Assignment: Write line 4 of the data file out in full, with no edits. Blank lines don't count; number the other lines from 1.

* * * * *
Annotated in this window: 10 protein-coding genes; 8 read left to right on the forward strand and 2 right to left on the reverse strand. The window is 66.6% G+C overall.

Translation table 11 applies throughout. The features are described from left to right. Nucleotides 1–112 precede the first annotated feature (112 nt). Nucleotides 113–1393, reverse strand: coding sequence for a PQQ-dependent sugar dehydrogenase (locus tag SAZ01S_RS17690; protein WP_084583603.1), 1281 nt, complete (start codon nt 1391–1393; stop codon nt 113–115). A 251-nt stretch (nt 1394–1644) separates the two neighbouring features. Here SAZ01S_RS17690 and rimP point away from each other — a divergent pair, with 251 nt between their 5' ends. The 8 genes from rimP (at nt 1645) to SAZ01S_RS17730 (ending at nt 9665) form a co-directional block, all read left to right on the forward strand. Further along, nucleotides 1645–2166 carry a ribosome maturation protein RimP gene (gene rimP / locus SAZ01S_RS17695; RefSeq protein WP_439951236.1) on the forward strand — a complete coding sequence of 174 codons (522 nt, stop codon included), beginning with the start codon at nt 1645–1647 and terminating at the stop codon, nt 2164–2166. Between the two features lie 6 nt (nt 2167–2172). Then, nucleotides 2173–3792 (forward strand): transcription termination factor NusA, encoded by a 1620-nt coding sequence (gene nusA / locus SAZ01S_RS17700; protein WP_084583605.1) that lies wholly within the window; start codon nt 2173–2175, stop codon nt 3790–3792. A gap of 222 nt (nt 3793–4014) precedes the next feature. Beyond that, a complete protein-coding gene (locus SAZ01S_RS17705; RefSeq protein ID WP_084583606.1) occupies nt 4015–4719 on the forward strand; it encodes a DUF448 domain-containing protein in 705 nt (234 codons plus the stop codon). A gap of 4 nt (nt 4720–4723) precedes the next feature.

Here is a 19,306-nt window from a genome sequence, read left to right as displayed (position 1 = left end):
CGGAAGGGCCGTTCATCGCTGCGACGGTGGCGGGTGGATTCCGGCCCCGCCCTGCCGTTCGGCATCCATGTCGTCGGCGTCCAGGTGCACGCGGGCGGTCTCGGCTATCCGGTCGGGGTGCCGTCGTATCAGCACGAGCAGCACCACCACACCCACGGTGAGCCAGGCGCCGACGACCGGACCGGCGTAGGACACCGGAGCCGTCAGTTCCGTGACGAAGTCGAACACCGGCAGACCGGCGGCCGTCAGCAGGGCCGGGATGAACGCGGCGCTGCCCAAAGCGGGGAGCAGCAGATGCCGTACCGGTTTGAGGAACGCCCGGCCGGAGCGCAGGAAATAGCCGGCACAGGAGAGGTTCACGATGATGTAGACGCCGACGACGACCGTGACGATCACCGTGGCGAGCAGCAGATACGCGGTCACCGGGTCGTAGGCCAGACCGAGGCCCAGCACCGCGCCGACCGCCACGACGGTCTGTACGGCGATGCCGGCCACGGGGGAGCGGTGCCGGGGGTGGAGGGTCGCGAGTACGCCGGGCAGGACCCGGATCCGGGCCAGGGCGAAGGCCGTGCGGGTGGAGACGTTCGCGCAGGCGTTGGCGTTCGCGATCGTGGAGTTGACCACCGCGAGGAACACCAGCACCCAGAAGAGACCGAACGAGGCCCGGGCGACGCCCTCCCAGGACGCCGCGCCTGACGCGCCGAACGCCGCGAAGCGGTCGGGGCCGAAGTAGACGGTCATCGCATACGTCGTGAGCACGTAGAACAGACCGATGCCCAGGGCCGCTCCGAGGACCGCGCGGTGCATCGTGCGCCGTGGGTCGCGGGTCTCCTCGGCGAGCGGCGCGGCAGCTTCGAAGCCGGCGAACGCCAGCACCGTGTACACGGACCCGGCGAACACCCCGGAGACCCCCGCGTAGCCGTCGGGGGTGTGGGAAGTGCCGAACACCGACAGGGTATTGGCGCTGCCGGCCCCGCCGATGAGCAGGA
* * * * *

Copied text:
CGGAAGGGCCGTTCATCGCTGCGACGGTGGCGGGTGGATTCCGGCCCCGCCCTGCCGTTCGGCATCCATGTCGTCGGCGTCCAGGTGCACGCGGGCGGTCTCGGCTATCCGGTCGGGGTGCCGTCGTATCAGCACGAGCAGCACCACCACACCCACGGTGAGCCAGGCGCCGACGACCGGACCGGCGTAGGACACCGGAGCCGTCAGTTCCGTGACGAAGTCGAACACCGGCAGACCGGCGGCCGTCAGCAGGGCCGGGATGAACGCGGCGCTGCCCAAAGCGGGGAGCAGCAGATGCCGTACCGGTTTGAGGAACGCCCGGCCGGAGCGCAGGAAATAGCCGGCACAGGAGAGGTTCACGATGATGTAGACGCCGACGACGACCGTGACGATCACCGTGGCGAGCAGCAGATACGCGGTCACCGGGTCGTAGGCCAGACCGAGGCCCAGCACCGCGCCGACCGCCACGACGGTCTGTACGGCGATGCCGGCCACGGGGGAGCGGTGCCGGGGGTGGAGGGTCGCGAGTACGCCGGGCAGGACCCGGATCCGGGCCAGGGCGAAGGCCGTGCGGGTGGAGACGTTCGCGCAGGCGTTGGCGTTCGCGATCGTGGAGTTGACCACCGCGAGGAACACCAGCACCCAGAAGAGACCGAACGAGGCCCGGGCGACGCCCTCCCAGGACGCCGCGCCTGACGCGCCGAACGCCGCGAAGCGGTCGGGGCCGAAGTAGACGGTCATCGCATACGTCGTGAGCACGTAGAACAGACCGATGCCCAGGGCCGCTCCGAGGACCGCGCGGTGCATCGTGCGCCGTGGGTCGCGGGTCTCCTCGGCGAGCGGCGCGGCAGCTTCGAAGCCGGCGAACGCCAGCACCGTGTACACGGACCCGGCGAACACCCCGGAGACCCCCGCGTAGCCGTCGGGGGTGTGGGAAGTGCCGAACACCGACAGGGTATTGGCGCTGCCGGCCCCGCCGATGAGCAGGA